My Grandpa built a castle for my Grandmother way out on Pocatello Creek Road. It was grand and wonderful with lights that dripped crystals from the ceilings, carpets of roses that tumbled from wall to wall, blue fixtures in the bathroom, pixies that smiled from stars and moons in her tiny kitchen and a small fireplace (never used) with a mantle where a lovely old clock sat that measured out moments of comfort like heartbeats. My Grandpa built a rose garden for her with roses that climbed over white lattice-work where she loved to sit on a wrought-iron bench in the company of her favorite flowers. Grandma planted blossoms all around her house and whenever I smell the pungent perfume of sweet alyssum and geraniums, I always think of her as those were her flowers of choice for her window boxes. Four o’clocks ran circles around her house and bloomed at…..4:00. I thought she had some incredible magic to make them bloom right at the time their name suggested. Near a tiny well house, they planted an apple orchard that grew the sourest apples in the world and from which my grandma made equally sour and unsweetened apple juice. I did not know which was worse: her apple juice or the water from the well. Most of the time I stayed thirsty.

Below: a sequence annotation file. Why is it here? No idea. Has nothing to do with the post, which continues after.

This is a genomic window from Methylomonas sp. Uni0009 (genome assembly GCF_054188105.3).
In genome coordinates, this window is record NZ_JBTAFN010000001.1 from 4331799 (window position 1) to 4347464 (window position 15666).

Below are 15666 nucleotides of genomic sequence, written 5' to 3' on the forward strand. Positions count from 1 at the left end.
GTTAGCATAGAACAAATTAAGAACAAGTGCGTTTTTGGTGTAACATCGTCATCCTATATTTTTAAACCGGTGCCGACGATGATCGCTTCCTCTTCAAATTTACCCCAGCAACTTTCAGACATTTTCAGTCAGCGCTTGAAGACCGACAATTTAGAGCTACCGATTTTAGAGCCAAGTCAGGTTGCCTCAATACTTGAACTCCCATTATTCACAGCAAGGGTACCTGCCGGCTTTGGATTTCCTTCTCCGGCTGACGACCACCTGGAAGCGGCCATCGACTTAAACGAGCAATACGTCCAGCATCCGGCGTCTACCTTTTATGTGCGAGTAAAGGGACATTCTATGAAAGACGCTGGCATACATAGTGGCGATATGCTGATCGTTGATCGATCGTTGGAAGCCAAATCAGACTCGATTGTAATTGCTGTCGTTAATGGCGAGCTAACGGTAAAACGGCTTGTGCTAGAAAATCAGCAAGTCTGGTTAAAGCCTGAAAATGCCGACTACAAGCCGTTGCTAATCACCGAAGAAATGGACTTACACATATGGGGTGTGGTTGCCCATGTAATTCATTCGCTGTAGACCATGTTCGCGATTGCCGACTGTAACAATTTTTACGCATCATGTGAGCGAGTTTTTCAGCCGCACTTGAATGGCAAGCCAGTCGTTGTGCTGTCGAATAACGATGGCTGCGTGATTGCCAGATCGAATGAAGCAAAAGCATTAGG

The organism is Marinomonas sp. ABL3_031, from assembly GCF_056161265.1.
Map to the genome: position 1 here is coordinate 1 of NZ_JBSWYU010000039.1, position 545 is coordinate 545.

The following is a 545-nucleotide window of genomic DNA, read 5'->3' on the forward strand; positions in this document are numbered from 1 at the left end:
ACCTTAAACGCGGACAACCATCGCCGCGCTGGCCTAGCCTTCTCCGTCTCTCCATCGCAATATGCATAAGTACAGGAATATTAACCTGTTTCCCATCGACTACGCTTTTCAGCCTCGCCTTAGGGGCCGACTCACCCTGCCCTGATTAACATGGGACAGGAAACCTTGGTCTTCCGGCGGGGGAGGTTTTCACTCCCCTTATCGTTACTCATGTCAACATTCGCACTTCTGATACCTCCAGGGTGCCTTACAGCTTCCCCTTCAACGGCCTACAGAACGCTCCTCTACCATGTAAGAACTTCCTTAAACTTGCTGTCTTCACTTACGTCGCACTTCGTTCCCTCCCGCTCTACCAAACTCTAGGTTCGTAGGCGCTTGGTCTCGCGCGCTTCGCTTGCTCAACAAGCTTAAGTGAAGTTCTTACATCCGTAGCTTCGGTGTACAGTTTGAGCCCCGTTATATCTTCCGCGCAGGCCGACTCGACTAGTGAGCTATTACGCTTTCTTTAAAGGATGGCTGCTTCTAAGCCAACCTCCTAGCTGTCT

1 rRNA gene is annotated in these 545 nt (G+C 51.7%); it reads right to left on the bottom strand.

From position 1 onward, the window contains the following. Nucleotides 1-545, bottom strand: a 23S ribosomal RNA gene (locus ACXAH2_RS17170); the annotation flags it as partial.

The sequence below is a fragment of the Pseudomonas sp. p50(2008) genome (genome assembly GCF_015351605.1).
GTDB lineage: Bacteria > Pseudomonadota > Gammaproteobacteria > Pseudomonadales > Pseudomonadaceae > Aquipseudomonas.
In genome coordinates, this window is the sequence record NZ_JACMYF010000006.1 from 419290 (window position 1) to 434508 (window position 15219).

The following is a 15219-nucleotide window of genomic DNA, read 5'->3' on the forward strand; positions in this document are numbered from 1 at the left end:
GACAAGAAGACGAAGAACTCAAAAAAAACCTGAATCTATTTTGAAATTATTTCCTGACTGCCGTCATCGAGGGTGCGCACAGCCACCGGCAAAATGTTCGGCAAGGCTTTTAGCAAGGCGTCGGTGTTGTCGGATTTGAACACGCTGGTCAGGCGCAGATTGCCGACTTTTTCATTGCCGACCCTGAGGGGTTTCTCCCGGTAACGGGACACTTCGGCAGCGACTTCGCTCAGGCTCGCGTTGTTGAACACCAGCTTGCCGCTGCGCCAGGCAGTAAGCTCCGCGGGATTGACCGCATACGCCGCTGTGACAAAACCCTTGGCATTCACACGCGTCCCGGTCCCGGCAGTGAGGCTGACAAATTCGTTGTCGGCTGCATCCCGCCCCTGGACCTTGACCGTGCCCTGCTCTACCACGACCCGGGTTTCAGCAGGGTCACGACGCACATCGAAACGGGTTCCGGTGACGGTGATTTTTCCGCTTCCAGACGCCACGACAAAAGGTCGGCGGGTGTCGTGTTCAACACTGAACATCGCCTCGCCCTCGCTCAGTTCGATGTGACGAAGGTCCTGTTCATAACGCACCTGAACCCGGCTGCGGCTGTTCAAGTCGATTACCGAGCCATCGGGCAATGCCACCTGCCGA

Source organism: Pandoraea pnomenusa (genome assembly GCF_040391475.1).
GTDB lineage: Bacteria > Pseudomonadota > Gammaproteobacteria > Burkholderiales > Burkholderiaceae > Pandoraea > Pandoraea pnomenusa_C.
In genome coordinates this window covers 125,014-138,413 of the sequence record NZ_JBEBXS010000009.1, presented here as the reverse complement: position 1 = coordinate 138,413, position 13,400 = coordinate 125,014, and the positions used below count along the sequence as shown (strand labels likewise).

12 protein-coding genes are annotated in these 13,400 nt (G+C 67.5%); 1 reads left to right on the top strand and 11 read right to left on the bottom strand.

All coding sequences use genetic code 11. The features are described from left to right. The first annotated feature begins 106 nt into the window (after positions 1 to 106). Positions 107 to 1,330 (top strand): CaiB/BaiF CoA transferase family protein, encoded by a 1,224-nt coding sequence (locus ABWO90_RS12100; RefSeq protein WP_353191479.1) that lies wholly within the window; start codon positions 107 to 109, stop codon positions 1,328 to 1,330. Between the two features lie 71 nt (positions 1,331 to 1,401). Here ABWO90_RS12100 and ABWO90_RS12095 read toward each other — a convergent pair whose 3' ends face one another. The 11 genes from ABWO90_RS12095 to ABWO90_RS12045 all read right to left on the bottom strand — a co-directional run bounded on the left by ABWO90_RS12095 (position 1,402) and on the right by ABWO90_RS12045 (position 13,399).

Together those two planted an enormous and extraordinary vegetable garden each spring, which they tended together. They could not be induced to take a trip anywhere that might take them away from their garden for long periods of time. That garden was their passion, but also their life. They ate from that garden daily. It sustained them not only physically, but mentally, spiritually and emotionally. They were up before the birds and the heat of Idaho summers, and found joy in planting, nourishing and harvesting. In the fall, my Grandma canned every vegetable and fruit their Peaceful Acres produced, filling Mason jars that lined shelves in the cool of their basement pantry. Potatoes went into an earthen potato cellar and kept the squash and pumpkins company. At one time they had chickens and I took joy in gathering eggs from feisty hens when I visited. Hens that didn’t lay weren’t worth the chicken feed it cost to sustain them and they became Sunday dinners with homemade noodles.
I remember gardening magazines piled in rooms, but particularly the bathroom, which apparently provided fine reading and enlightened moments. Even way back then, my Grandpa was into “organic” farming. He never used pesticides. His hoe was the best weed killer and his weathered hands plucked offending bugs, worms and other beasties from his precious plants. Chicken manure provided the necessary fertilizer and the garden valued the well water much more than we did. I also believe it was the love they poured into it right along with the manure and the water and the blessings of their prayers and hopes for it that made that garden into their lush and productive Garden of Eden.